The UN Security Council adopted a resolution on Thursday that approves the deployment of UN peacekeeping forces to the Darfur region in Sudan.
The vote was 12 in favor, with abstentions from Russia, China and Qatar, the only Arab council member. Sudan and Arab states requested that the vote be postponed.
Sudan rejected the resolution on Thursday as illegal and contravening a May peace accord, officials said.
"Our stand is very clear; the Sudanese government has not been consulted and it is not appropriate to pass a resolution before they seek the permission of Sudan," said Presidential Advisor Ali Tamim Fartak.
The presidential advisor responsible for Darfur, Majzoub al-Khalifa, told Al Jazeera television that the resolution was completely rejected by Sudan.
"We completely reject this resolution...which is illegal," he said. "This resolution is opposing the Darfur peace agreement."
The 17,000 UN peacekeepers will take over the mission from an African Union force. The AU force, which has funds to last until mid-October and whose mandate expires on September 30, has experienced difficulties in coping with the humanitarian disaster in Darfur. But the UN force will not be deployed without approval from the Sudanese government.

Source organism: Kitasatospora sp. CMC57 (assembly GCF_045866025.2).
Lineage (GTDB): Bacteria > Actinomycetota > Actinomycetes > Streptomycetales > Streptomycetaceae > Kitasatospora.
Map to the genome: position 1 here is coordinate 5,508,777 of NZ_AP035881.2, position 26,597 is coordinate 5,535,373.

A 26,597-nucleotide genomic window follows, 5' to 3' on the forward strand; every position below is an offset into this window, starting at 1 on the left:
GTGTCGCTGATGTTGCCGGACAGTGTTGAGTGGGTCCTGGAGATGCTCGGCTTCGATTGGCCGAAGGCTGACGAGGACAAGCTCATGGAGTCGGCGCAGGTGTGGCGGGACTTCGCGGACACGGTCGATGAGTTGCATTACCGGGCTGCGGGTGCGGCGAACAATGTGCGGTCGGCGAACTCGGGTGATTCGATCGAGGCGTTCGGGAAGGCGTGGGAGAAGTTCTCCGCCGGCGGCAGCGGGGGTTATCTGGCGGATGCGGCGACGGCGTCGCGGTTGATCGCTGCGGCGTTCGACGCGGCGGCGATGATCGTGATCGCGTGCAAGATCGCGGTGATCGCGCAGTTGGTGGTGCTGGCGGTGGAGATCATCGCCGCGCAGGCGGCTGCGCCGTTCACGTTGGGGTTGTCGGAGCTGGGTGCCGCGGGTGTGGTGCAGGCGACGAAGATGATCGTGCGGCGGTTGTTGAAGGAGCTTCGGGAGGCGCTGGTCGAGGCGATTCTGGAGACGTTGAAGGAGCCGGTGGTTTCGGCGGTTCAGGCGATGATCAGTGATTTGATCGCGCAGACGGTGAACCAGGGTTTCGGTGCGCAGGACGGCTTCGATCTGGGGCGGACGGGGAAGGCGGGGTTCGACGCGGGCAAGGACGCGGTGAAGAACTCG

Violence has escalated since the AU-brokered peace accord was reached in May. It was signed by only one of three negotiating factions and rejected by tens of thousands in Darfur.
Tens of thousands have been killed and 2.5 million people forced from their homes since mostly non-Arab rebels took up arms in early 2003.
Washington describes as "genocide" the rape, pillage and murder that has taken place, a charge Khartoum rejects. The International Criminal Court (ICC) is investigating alleged war crimes in the region.
Observers say Khartoum, likening the UN transition to Western colonialism, is worried UN troops would arrest officials likely to be indicted by the ICC.
(Xinhua News Agency Chinadaily.com via agencies September 1, 2006)